Home » World News » 1 dead as Pakistan International Airlines workers protest against privatisation

1 dead as Pakistan International Airlines workers protest against privatisation

Ruchi Kumar | Updated on: 14 February 2017, 5:33 IST

  • Pakistan national assembly passes bill to privatise loss-making national carrier PIA. Employees of the airline take out massive protest. One killed and several injured in clashes with security personnel.
  • Prime Minister Nawaz Sharif evokes Essential Services Maintenance Act (ESMA) that abolishes unions and bans workers\' protests.
  • Civilians support privatisation as PIA reported losses of Rs 27.8 billion to its existing economic erosion in 2015.

Employees of the Pakistan International Airlines (PIA) took to the streets of Karachi, on Tuesday, to protest against the privatisation of the national carrier.

In response, the police and Pakistan rangers took riot control measures against the protesting crowd firing rubber bullets and water cannons to prevent them from moving into the Jinnah terminal in the city.

Videos and photos shared on social media reveal a violent and rising confrontation between the employees and the security forces. While media reports state that about ten protesters have been injured so far, social media posts suggest that one employee has been killed in the resulting clashes.

Dr Seemi Jamali, spokesperson at the Jinnah Postgraduate Medical Complex, confirmed that nearly ten injured were brought in to the medical facility, following clashes.

However, the Pakistani rangers have denied having fired upon the protesters.

These protests comes less than a day after Prime Minister Nawaz Sharif called for the implementation of the Essential Services Maintenance Act (ESMA) that abolishes unions and bans workers' protests.

Pakistan's political players have condemned the use of force against protestors, urging for a more peaceful solution. Several women protestors are also among those injured by the police forces.

President of the Pakistan Airlines Cabin Crew Association President Nasrullah Khan told the media that the strike would continue despite the backlash, till the government accepted their four-point agenda. The strikes have

The airline, however, claims that flights are operating as scheduled, despite social media reports of pilots refusing to fly the planes. "All the flights this morning left on time," a Jinnah International Airport official said.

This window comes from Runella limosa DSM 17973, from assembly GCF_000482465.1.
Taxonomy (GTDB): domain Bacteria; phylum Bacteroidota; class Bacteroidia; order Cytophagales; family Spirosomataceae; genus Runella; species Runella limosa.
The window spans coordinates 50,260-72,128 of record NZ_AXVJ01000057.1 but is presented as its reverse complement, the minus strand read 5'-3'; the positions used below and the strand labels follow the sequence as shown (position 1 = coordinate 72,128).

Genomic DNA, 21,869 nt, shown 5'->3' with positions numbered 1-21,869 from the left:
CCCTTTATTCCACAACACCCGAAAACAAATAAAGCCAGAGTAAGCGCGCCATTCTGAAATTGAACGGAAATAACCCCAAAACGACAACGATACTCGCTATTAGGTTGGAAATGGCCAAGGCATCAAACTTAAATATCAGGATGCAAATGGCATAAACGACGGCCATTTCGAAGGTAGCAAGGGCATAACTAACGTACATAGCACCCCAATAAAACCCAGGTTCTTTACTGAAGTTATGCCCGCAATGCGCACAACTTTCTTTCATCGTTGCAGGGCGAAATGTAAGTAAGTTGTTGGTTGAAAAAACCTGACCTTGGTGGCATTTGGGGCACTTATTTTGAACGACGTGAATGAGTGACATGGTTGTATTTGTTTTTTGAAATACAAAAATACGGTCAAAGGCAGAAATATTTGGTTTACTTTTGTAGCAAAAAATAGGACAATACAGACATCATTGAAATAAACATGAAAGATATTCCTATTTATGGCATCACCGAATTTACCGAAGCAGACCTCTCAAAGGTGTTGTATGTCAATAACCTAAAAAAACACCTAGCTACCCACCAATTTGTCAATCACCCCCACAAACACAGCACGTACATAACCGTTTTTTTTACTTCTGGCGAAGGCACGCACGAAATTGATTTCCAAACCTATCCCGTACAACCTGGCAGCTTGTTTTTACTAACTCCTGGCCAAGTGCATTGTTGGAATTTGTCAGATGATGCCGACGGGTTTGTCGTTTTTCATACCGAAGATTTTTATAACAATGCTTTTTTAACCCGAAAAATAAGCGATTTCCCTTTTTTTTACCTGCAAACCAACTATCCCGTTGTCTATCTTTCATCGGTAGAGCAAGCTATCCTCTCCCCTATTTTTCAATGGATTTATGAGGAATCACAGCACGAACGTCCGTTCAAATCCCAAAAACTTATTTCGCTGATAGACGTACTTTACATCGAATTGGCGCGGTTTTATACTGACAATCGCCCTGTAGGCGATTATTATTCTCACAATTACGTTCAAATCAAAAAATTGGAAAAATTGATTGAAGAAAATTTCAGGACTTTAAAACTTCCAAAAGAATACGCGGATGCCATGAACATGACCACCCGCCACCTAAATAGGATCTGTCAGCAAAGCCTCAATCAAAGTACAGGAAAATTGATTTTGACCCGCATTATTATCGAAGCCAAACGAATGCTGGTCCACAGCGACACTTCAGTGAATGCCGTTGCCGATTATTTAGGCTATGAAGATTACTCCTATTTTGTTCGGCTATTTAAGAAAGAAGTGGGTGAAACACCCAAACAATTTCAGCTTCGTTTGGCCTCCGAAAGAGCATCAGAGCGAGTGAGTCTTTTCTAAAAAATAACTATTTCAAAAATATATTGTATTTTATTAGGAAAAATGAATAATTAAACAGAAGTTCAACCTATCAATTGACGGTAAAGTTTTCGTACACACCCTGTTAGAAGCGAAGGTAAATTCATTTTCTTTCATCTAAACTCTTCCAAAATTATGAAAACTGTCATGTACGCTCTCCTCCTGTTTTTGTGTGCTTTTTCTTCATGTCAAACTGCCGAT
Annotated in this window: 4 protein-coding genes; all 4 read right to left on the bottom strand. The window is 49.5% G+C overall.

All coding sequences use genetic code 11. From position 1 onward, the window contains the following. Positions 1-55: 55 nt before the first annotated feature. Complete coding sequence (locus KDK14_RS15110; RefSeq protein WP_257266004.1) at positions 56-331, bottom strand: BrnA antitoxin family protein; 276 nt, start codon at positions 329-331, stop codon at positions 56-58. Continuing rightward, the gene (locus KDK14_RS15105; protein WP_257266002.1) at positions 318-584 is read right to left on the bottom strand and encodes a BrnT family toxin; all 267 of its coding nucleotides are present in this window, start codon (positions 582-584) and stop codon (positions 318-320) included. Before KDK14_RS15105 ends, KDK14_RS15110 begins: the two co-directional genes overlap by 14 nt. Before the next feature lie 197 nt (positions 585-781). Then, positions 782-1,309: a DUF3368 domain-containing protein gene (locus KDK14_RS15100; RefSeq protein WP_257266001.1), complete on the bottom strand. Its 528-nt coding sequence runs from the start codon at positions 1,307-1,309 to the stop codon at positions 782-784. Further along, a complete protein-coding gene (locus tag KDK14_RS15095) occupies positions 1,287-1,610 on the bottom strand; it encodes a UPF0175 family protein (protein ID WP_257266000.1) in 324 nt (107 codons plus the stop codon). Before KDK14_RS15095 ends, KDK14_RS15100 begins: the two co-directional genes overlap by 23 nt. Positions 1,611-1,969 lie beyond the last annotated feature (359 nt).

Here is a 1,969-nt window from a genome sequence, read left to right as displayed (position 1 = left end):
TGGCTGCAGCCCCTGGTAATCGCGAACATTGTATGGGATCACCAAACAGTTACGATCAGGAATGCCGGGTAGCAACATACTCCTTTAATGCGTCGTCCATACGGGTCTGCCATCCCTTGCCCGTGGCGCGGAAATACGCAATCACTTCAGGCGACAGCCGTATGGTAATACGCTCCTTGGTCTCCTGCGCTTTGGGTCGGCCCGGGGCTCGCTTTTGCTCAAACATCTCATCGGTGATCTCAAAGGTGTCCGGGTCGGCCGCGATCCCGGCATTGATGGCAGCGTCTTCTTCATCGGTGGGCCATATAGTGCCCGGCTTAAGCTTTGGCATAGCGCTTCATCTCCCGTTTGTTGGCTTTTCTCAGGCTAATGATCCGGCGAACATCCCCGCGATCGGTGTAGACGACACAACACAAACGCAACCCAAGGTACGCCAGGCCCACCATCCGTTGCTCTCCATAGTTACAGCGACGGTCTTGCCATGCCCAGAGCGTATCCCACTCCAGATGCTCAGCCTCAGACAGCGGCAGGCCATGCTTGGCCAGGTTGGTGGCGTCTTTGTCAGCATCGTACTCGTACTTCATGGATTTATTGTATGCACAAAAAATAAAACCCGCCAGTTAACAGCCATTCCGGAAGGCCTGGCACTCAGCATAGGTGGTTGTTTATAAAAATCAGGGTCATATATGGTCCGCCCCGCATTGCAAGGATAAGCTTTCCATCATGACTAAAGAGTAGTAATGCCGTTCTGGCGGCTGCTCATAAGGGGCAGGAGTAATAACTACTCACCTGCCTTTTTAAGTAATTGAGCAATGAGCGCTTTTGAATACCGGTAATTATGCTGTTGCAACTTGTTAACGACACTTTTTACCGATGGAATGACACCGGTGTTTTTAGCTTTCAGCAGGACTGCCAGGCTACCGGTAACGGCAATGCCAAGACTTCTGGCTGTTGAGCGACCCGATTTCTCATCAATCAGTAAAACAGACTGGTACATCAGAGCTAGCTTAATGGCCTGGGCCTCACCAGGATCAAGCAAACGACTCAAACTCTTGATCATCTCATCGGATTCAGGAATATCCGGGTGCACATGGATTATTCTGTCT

What is the PIA's four-point agenda?

1) The agenda demands that the government take back the bill passed on 21 January - converting the national flag carrier into a public limited company.

2) PIA employees be provided a chance to reform the airline. If the employees fail to do so, the government will have the freedom to do whatever it finds suitable.

3) Privatisation, in any form, whether it is in form of a strategic partner or selling of 36 per cent or 1pc of the organisation's shares, is not acceptable to the employees.

4) Government should immediately review the aviation policy and form a committee for this purpose comprising members from PIA employees' JAC along with PIA experts Khursheed Anwar, Kamran Hasan and Salahuddin.

What does the privatisation of the PIA signify?

Much like with our Air India, PIA has suffered in the advent of globalisation, failing to keep up in terms of service and business sustainability.

Industry experts in India have long been demanding privatisation of Air India that has drawn a debt of nearly Rs 40,000 crore for the taxpayers.

Much like its counterpart, the PIA management recently reported that they had added a whooping Rs 27.8 billion to its already dipping losses in 2015.

Both airlines have also been accused of overstaffing and surge payments. Air India has been often criticised for its hiring, salary and promotion practices. On the other hand, about 1000 workers were hired in the already overstaffed Pakistani airline, The Tribune reported last month.

The airline also drew intense criticism over the hiring of a German CEO at a package of Rs 5 millions per month.

Several attempts have been made in the past to privatised Air India, and an expert committee is still to determine the fate and future course of the famed carrier. But while, Air India was saved from privatisation in 2012 thanks to a bailout package worth Rs 30,231, the Pakistani carrier was not as lucky.

The country's National Assembly passed a bill on January 21 to convert the national carrier into a public limited company, as Pakistan International Airlines Company Limited (PIACL).

Pakistani civilians, on the other hand, seem to be largely in favour of the privatisation of the loss making corporation.




First published: 2 February 2016, 7:00 IST
Ruchi Kumar @RuchiKumar

Ruchi Kumar is an Indian journalist living in Kabul with her cat Bukhari. On most days, she reports on the ongoings in the region. Rest of the time, she reads, writes and wanders around Kabul looking for people who will tell stories.